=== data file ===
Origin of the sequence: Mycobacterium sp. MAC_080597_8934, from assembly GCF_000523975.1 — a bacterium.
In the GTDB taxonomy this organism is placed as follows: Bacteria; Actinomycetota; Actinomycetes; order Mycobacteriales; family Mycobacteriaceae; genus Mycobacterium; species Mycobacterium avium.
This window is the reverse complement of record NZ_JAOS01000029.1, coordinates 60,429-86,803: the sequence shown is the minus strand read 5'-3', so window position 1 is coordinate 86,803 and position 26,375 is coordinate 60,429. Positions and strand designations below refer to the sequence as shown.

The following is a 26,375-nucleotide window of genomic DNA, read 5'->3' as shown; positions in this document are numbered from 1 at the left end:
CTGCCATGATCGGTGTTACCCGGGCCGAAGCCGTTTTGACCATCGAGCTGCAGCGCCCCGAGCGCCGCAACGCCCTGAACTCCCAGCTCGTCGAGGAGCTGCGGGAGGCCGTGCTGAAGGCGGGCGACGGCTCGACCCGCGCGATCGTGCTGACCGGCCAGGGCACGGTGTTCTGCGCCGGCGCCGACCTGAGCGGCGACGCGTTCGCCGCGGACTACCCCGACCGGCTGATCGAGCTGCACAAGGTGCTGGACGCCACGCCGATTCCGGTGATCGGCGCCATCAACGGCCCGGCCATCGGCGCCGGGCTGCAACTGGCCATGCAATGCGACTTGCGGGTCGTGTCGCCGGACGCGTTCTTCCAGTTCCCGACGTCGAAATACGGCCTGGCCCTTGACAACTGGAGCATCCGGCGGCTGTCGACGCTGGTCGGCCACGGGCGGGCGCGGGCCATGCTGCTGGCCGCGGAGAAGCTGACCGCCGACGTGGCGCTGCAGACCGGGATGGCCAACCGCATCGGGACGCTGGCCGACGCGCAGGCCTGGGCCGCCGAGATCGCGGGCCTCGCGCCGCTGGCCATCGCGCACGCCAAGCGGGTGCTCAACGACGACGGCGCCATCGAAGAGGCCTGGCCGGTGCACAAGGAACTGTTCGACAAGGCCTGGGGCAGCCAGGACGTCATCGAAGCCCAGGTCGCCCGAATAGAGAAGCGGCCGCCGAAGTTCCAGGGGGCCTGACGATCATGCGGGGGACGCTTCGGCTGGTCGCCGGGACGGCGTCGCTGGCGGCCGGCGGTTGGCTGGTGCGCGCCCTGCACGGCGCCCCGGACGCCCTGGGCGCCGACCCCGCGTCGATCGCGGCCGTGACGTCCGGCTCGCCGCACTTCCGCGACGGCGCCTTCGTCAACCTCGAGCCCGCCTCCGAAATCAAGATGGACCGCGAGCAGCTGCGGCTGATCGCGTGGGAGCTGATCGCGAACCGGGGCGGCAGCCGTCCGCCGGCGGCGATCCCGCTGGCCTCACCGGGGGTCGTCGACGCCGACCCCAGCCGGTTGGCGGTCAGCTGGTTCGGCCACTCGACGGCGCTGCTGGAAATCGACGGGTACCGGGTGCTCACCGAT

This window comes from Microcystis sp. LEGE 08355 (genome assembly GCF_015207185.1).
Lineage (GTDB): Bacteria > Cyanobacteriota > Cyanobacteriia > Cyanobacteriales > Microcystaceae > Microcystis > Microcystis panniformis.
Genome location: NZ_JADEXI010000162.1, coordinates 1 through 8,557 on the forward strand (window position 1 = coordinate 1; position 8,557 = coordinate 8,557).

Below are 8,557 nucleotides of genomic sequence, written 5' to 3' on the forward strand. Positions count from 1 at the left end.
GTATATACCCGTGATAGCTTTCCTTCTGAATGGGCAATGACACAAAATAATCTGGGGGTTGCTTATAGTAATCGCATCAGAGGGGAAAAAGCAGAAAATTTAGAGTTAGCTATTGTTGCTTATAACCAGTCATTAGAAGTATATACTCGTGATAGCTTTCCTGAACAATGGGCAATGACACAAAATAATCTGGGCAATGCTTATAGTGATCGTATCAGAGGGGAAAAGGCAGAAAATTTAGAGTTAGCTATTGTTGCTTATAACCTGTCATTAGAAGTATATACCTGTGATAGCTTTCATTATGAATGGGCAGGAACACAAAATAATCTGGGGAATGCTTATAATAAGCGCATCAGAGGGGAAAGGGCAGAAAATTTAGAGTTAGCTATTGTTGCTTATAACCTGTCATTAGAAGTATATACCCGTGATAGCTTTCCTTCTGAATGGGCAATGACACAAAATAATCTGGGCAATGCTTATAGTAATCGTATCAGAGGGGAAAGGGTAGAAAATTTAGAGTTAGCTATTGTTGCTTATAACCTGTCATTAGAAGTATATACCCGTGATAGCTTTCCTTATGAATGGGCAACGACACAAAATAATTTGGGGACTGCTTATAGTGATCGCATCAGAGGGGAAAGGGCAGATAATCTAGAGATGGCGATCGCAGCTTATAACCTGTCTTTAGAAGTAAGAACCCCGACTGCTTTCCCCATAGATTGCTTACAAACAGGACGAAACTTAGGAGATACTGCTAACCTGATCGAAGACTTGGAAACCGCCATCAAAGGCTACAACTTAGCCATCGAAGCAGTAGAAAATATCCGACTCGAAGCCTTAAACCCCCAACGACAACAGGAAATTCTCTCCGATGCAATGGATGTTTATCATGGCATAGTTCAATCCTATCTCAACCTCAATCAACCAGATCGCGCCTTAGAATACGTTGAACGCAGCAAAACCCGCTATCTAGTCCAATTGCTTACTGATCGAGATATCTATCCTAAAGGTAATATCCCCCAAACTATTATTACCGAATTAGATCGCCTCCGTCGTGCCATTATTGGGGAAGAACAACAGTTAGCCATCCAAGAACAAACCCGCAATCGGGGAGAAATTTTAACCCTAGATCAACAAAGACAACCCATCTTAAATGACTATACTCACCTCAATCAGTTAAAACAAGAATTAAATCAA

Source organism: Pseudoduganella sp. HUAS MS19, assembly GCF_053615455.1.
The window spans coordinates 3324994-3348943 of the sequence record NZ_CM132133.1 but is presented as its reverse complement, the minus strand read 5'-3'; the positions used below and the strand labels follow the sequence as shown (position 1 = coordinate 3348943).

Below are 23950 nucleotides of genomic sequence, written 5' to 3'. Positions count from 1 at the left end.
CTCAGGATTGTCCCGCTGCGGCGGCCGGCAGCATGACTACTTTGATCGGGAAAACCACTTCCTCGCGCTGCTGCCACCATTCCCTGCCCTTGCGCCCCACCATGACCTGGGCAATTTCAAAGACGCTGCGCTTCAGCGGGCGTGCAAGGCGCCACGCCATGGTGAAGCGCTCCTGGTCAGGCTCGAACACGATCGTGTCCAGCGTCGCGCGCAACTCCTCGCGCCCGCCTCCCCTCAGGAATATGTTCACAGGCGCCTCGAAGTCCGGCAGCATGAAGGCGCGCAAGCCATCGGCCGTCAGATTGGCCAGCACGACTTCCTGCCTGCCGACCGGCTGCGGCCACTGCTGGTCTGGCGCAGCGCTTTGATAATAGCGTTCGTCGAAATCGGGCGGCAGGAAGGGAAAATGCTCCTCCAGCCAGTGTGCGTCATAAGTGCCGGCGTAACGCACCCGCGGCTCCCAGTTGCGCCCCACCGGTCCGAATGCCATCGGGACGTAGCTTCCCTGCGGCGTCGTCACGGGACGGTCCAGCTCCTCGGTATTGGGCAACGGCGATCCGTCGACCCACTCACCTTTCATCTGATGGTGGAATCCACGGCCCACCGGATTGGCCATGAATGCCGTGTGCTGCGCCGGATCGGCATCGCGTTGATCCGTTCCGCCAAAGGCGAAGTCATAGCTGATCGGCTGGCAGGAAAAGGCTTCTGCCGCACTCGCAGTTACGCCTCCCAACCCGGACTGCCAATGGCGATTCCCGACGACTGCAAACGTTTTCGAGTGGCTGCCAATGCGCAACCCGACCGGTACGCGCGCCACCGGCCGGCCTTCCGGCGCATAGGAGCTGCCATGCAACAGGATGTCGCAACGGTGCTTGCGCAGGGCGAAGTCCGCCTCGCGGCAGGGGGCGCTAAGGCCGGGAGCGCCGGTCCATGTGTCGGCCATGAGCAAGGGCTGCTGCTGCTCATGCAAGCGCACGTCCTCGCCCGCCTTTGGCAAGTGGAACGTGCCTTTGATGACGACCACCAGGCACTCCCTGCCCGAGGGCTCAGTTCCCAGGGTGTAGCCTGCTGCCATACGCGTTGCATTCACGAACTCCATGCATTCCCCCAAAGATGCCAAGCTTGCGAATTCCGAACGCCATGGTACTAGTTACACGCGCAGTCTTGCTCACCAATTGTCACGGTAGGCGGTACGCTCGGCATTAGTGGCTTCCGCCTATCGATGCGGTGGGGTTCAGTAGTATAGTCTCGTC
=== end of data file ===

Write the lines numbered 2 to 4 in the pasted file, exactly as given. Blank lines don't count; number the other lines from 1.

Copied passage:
In the GTDB taxonomy this organism is placed as follows: Bacteria; Actinomycetota; Actinomycetes; order Mycobacteriales; family Mycobacteriaceae; genus Mycobacterium; species Mycobacterium avium.
This window is the reverse complement of record NZ_JAOS01000029.1, coordinates 60,429-86,803: the sequence shown is the minus strand read 5'-3', so window position 1 is coordinate 86,803 and position 26,375 is coordinate 60,429. Positions and strand designations below refer to the sequence as shown.

The following is a 26,375-nucleotide window of genomic DNA, read 5'->3' as shown; positions in this document are numbered from 1 at the left end: